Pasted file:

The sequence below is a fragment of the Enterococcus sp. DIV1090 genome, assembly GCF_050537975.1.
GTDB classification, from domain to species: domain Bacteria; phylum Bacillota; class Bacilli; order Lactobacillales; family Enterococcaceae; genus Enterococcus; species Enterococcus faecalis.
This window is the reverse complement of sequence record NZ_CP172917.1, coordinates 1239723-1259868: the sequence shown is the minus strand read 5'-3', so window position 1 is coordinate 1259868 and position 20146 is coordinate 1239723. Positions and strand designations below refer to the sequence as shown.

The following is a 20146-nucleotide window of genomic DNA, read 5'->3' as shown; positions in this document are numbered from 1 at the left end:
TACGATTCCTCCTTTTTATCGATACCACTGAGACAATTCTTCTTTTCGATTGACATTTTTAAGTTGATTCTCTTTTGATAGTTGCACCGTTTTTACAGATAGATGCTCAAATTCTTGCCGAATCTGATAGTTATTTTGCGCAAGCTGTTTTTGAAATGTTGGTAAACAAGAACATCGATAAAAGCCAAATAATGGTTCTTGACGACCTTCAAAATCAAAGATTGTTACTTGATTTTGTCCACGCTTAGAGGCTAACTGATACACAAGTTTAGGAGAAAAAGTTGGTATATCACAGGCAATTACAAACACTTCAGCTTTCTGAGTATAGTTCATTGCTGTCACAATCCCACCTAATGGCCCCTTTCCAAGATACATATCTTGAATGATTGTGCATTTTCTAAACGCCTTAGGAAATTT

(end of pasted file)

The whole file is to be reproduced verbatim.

The sequence below is a fragment of the Enterococcus sp. DIV1090 genome, assembly GCF_050537975.1.
GTDB classification, from domain to species: domain Bacteria; phylum Bacillota; class Bacilli; order Lactobacillales; family Enterococcaceae; genus Enterococcus; species Enterococcus faecalis.
This window is the reverse complement of sequence record NZ_CP172917.1, coordinates 1239723-1259868: the sequence shown is the minus strand read 5'-3', so window position 1 is coordinate 1259868 and position 20146 is coordinate 1239723. Positions and strand designations below refer to the sequence as shown.

The following is a 20146-nucleotide window of genomic DNA, read 5'->3' as shown; positions in this document are numbered from 1 at the left end:
TACGATTCCTCCTTTTTATCGATACCACTGAGACAATTCTTCTTTTCGATTGACATTTTTAAGTTGATTCTCTTTTGATAGTTGCACCGTTTTTACAGATAGATGCTCAAATTCTTGCCGAATCTGATAGTTATTTTGCGCAAGCTGTTTTTGAAATGTTGGTAAACAAGAACATCGATAAAAGCCAAATAATGGTTCTTGACGACCTTCAAAATCAAAGATTGTTACTTGATTTTGTCCACGCTTAGAGGCTAACTGATACACAAGTTTAGGAGAAAAAGTTGGTATATCACAGGCAATTACAAACACTTCAGCTTTCTGAGTATAGTTCATTGCTGTCACAATCCCACCTAATGGCCCCTTTCCAAGATACATATCTTGAATGATTGTGCATTTTCTAAACGCCTTAGGAAATTT